American Journal of Anatomy and Physiology


Review Article of American Journal of Anatomy and Physiology The vasculature of the stomach and intestinal tract during compression stenosis of the celiac axis Babayeva R. E. Azerbaijan Medical University. Department of Human Anatomy and Medical Terminology. Baku. Azerbaijan At the current moment, there is no single approach regarding diagnostics and after-treatment of compression stenosis of the celiac axis. This work aims to study the state of the vasculature of the stomach and intestinal tract during compression stenosis of the celiac axis. Compression stenosis of the celiac axis is a disease caused by extravasal pressure of the celiac axis of the abdominal aorta applied by the arcuate ligament of the diaphragm, diaphragmatic peduncle, or neurophibromatic tissue of celiac plexus. It presents in chronic abdominal pain, dyspeptic events, and neurovegetative disorders. This work aims to study the state of the vasculature of the stomach and intestinal tract during compression stenosis of the celiac axis. Materials and methods. Intraorgan vasculature has been studied – 18 specimens of stomachs and intestinal tracts, gathered during autopsies of dead bodies with compression stenosis of the celiac axis. Autopsie material has been studied sensu L. Reiner. Research has been conducted with angiology, roentgenologic and histologic methods. To achieve the set goal a universal method has been developed, based on classical impregnation methods: intravascular – Ranvier-Goyer, and immersional – Belschowsky-Gros. Results. The conducted research has allowed locating significant changes of histostructure of microcirculation vessels’ vascular wall: wall shredding, edema of basal membrane, swelling of perivascular connective tissue. Overall the stomach and intestinal tract looked paralytically dilated. The most prominent morphologic changes of microvasculature have been revealed in the pyloric part of the stomach and first intestinal segment of dodecadactylon. In addition to diffuse atrophic changes of the stomach lining and intestinal lining, observed during stenosis of the ...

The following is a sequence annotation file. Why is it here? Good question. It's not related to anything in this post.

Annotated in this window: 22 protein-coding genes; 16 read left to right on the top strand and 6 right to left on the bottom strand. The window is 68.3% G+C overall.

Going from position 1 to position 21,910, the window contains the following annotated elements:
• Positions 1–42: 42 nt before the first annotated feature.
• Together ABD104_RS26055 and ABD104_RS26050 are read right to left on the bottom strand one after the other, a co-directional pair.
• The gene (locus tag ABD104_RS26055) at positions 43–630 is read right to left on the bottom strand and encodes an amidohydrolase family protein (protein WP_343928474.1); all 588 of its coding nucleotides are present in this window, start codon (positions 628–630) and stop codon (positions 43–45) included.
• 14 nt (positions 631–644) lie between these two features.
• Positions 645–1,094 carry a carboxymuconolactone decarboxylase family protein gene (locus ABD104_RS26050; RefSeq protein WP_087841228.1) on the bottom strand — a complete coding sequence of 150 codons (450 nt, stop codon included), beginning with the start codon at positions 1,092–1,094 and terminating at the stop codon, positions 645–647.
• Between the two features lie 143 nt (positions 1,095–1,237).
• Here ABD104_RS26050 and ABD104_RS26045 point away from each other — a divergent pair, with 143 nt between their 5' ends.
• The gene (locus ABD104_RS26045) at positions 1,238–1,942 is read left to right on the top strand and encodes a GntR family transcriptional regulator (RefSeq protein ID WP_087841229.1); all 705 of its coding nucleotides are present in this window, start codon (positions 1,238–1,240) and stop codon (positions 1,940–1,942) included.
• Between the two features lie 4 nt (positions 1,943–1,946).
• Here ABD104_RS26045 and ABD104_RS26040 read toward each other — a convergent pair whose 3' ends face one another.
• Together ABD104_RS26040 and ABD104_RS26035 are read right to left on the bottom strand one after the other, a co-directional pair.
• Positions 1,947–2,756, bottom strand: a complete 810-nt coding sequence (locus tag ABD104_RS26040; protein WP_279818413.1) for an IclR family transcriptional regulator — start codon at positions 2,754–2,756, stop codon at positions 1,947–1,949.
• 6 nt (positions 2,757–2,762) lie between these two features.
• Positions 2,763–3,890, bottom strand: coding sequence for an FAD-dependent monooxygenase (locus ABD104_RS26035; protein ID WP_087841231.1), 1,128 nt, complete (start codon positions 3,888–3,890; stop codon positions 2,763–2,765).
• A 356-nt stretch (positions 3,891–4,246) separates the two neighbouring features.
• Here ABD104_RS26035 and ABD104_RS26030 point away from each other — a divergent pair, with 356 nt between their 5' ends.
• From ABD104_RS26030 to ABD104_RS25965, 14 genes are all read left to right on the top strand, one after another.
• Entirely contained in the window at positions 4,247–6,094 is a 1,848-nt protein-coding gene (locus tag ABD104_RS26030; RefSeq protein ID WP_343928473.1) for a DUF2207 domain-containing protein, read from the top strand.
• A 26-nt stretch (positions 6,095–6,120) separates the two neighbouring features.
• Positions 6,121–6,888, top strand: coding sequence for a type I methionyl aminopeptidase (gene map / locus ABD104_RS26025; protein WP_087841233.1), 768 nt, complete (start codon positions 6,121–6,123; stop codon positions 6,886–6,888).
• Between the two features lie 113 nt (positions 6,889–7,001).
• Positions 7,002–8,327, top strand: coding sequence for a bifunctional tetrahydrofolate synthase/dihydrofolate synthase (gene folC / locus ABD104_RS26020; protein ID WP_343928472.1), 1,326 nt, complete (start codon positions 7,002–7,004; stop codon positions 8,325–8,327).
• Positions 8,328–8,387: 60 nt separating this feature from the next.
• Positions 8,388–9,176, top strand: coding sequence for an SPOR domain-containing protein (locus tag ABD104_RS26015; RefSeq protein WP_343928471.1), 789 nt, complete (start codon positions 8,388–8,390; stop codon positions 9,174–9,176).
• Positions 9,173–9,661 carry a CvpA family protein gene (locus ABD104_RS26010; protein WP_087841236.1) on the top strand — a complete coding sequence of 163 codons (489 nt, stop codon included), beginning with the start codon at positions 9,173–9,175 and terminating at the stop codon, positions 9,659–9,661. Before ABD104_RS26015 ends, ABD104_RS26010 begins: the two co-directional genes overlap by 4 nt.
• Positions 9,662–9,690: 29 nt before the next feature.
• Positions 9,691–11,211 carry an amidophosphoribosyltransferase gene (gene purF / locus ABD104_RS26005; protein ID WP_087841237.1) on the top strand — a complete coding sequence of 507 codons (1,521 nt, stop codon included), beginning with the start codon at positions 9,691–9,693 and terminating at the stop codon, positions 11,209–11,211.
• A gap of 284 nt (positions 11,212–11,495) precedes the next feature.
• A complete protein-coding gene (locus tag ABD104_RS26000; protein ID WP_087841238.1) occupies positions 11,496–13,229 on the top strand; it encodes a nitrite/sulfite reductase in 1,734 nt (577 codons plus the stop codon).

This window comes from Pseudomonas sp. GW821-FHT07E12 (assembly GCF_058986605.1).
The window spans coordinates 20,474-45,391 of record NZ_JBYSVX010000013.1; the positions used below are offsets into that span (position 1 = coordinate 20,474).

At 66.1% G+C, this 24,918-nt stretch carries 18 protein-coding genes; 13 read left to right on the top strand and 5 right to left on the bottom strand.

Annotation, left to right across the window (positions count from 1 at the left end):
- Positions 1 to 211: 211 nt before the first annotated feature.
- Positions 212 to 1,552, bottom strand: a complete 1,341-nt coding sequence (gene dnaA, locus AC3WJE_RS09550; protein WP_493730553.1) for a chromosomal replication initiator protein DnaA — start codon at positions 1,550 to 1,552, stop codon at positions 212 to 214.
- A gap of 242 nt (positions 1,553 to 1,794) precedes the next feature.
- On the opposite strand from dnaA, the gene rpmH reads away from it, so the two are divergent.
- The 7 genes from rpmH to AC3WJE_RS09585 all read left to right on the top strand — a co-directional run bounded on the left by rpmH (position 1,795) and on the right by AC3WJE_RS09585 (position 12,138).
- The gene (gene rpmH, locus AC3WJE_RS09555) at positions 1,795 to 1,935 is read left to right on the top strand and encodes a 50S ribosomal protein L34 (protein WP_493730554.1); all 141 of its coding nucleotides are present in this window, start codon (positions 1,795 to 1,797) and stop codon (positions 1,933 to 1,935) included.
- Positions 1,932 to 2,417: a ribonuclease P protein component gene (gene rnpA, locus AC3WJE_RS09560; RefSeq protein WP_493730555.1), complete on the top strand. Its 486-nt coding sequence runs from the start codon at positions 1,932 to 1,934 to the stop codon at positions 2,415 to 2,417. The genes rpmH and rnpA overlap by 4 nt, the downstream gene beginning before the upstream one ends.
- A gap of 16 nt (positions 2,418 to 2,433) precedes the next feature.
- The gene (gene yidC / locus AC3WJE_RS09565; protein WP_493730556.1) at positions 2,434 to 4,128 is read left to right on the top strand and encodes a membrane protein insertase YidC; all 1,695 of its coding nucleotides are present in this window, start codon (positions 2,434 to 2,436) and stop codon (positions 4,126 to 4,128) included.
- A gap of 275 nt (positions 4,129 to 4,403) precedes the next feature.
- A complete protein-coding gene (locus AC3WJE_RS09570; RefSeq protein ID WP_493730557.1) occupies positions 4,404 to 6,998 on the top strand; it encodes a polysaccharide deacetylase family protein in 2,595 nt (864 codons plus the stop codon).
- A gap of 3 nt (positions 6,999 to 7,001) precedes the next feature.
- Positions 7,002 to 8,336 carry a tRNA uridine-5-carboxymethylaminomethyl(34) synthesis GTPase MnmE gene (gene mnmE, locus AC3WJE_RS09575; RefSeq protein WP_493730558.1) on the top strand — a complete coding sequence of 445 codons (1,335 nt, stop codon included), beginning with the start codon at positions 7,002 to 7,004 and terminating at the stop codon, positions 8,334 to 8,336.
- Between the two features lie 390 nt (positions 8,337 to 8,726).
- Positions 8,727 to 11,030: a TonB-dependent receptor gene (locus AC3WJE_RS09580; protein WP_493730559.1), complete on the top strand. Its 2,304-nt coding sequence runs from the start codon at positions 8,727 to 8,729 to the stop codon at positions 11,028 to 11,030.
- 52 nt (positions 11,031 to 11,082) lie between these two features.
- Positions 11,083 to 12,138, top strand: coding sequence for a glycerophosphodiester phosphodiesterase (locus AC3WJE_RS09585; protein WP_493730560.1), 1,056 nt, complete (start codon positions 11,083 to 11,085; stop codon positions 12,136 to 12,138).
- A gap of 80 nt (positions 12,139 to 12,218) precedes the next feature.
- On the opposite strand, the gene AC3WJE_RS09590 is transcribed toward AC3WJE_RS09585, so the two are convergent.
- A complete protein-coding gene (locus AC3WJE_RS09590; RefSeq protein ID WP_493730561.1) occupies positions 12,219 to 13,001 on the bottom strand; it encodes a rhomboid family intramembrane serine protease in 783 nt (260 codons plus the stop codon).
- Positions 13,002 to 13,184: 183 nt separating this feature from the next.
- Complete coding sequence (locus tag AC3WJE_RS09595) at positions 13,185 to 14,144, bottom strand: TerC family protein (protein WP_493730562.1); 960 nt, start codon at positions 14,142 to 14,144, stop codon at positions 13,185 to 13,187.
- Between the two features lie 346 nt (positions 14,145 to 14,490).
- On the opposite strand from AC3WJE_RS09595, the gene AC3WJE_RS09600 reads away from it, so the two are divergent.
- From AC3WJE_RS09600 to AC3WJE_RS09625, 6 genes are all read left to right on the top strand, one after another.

Review Article of American Journal of Anatomy and Physiology The Possible Effects of Asiatic Herbs in SARS-COV-2 and their Mechanism of Action Ferro M.*, Graubard A., Ledezma R., Escalante P., Channan G., Dotres V. and Bencomo Y. Department of Sciences, Nutrition Formulators Inc., Miramar, Fl, USA. In 2019, a new virus called Severe Acute Respiratory Syndrome Coronavirus 2 (SARS-CoV-2) gave rise to an unknown outbreak that spread in China’s Hubei province, triggering a new epidemic known as coronavirus-19 (COVID -19). Several studies have demonstrated the metabolic pathways of SARS-COV-2 in angiotensin-converting enzyme receptors 2 (ACE2). With this, others have been considering an approach with drugs that bind to ACE2 receptors as well as antiviral activity as a possible treatment option for the disease. Thus, the objective of this present review was to evaluate some Asiatic herbs for both the prevention and treatment of COVID-19. Some herbs, such as the extract of Artemisia annua (Artemisinins) and the extract of Isatis indigotica (Emodin), showed to be effective as inhibitors of adhesion of some viruses. Some studies observed this in the SARS-CoV S / ACE -2 protein interaction in which it inhibited the adhesion of the virus to the cell surface. Similarly, Glycyrrhiza glabra extract (Licorice) showed significant inhibiting action on the influenza virus and was shown to be an effective antiviral in many other viruses by weakening virus activity, such as inhibiting virus gene expression and replication, reducing adhesion force and stress through the reduction of high-mobility-group box1 (HMGB1) binding to DNA. Additionally, one of the best herbs in effective concentration value (EC50) found in this study was Lycoris Radiata with EC50: 2,4 ± 0.2 μg / ml. The results presented in this review are promising in the search for prophylactic treatment in a viral pandemic such as SARS-VOC-2. However, more clinical ...